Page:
It was in 1786 that Antonio Benedetto Carpano started selling his own bittersweet blend of white wine fortified with an infusion of 30 different herbs and spices in his bottle shop under the porticoes on the city's Piazza Castello. A plaque still commemorates the man and the place.

The word vermouth derives from the High German wermud, meaning wormwood, one of the ingredients, in turn a compound of the ancient veran, to raise, and muth, spirit.

The habit of fortifying wine with herbs goes back a long way and spirit raising, rather than appetite teasing, is the thread that sews the story together. Witness book four of The Odyssey, in which Homer has Helen of Troy cheering up her husband Menelaus, King of Sparta, by adding "a herb that banishes all care, sorrow, and ill humour" to his wine. "Whoever drinks wine thus drugged," wrote the poet, "cannot shed a single tear all the rest of the day."

The early Turin vermouth makers tended to keep their recipes secret. One exception was a certain Rovere, who produced liqueurs and cordials by royal appointment to King Carlo Alberto of Savoy. He left a list of vermouth ingredients among his papers: "Venill Siliz N.2, Hoegipt n. 20; Alcool 1 n° 10 extr. Amar.; Ob bianc. pente N. vj. viy.; Vin. Alb. Generos, pente N. 80." What it all means remains a mystery even for scholars.

In his 1854 Trattato di Cucina, or treatise on cookery, the royal chef Giovanni Vialardi provided a more comprehensible recipe calling for "quassia bark, gentian, quinine, common centaury, wormwood, citron bark, elderflowers, juniper, angelic root, carnation petals, cinnamon, nutmeg and pepper". Many Turinese used to make their own vermouth at home but I would defy anyone to glean all those ingredients today.

Following Carpano's example, other Turin companies - Cinzano, Gancia, Martini & Rossi - began producing vermouth commercially and the drink enjoyed huge success straight or as a cocktail ingredient in Italy and worldwide through the 19th century into the 20th. In the meantime, Antonio Benedetto's heirs contrived to make a masterpiece out of a masterpiece when they came up with Punt e Mes, "a point and a half" - a darker, more bitter take on the original concoction. The trademark was registered in 1890 and the drink is still produced today.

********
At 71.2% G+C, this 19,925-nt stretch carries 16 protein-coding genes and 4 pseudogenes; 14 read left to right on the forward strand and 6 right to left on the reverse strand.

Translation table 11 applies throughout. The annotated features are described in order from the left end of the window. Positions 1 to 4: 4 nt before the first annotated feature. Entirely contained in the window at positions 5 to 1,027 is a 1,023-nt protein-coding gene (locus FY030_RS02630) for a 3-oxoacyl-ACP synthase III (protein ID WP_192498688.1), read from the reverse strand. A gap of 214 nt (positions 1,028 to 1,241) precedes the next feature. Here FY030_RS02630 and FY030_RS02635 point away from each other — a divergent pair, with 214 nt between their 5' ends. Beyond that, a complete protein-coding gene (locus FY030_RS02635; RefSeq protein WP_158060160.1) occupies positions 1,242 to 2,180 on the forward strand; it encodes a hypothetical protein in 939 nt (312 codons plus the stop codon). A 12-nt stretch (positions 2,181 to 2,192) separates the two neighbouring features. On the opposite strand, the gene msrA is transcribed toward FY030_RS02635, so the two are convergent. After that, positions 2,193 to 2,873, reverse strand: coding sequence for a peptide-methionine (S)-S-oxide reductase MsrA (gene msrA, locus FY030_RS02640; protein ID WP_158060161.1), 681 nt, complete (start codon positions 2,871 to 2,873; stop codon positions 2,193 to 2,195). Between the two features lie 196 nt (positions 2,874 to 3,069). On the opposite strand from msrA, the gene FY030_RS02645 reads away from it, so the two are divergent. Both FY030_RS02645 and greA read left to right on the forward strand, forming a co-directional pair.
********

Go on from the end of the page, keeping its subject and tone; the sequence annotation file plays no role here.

Where does its name come from? Like tequila, much of the anecdotal evidence has to be taken with a pinch of salt. The most plausible theory is that, on a day when trading on the Turin stock exchange went up by a point and a half, the Carpano company created the drink to celebrate the news. Whatever, it used to be common in bars to order a glass of Punt e Mes by raising a thumb to indicate "one" and making a sweeping gesture with the right hand to indicate "a half".

In the late 18th century, brothers Carlo Stefano and Giovanni Giacomo Cinzano formed a company which subsequently produced vermouth. Fratelli Gancia & Co was founded in 1850 by Carlo Gancia, a commercial traveller for Turin's Fratelli Dettoni distillery, and his brother Edoardo. Their vermouth soon became the official apéritif for the Savoy royal family, who granted them permission to use the advertising slogan "Bianco Gancia, Vermouth of the Aristocracy and Royalty". By the end of the century, both Cinzano and Gancia were exporting to Latin America to meet the demand of the Piedmontese emigrants there. So was Martini & Rossi, the world's leading producer of vermouth, which began production in the mid-19th century. The company was an offshoot of a distillery in the village of Pessione near Turin, where a bijou museum still relates its history. I paid a visit recently and, on the drive home, memory crowded upon memory.

When I came to Turin as a student in the late 1970s, vermouth was everywhere. Plasticised aprons and tea towels and posters with the classic Martini and Cinzano labels - intricate Art Nouveau collages of coats-of-arms and medals and flags - were popular. Bottles of vermouths red, white, rosé and dry, some with what for me were exotic names - Rosso Antico, Cora Very Americano, Antica Formula, Cocchi, Stock - glistened in the cocktail cabinets of private houses and on shelves behind counters in bars. Through their advertising, the big names conjured up an image of fun, excitement and glamour.

Today the top vermouths come in new-look bottles with redesigned labels, even in mini ready-mixed soda versions, but young people seem to prefer wine, or even beer, at the aperitivo hour. "A bottle of vermouth can last for weeks," says Sergio, my neighbourhood barman, who remembers the old days. But I still treat myself to a glass at his place every Friday evening. The perfect pick-me-up at the end of the working week. Vermouth - che bella invenzione!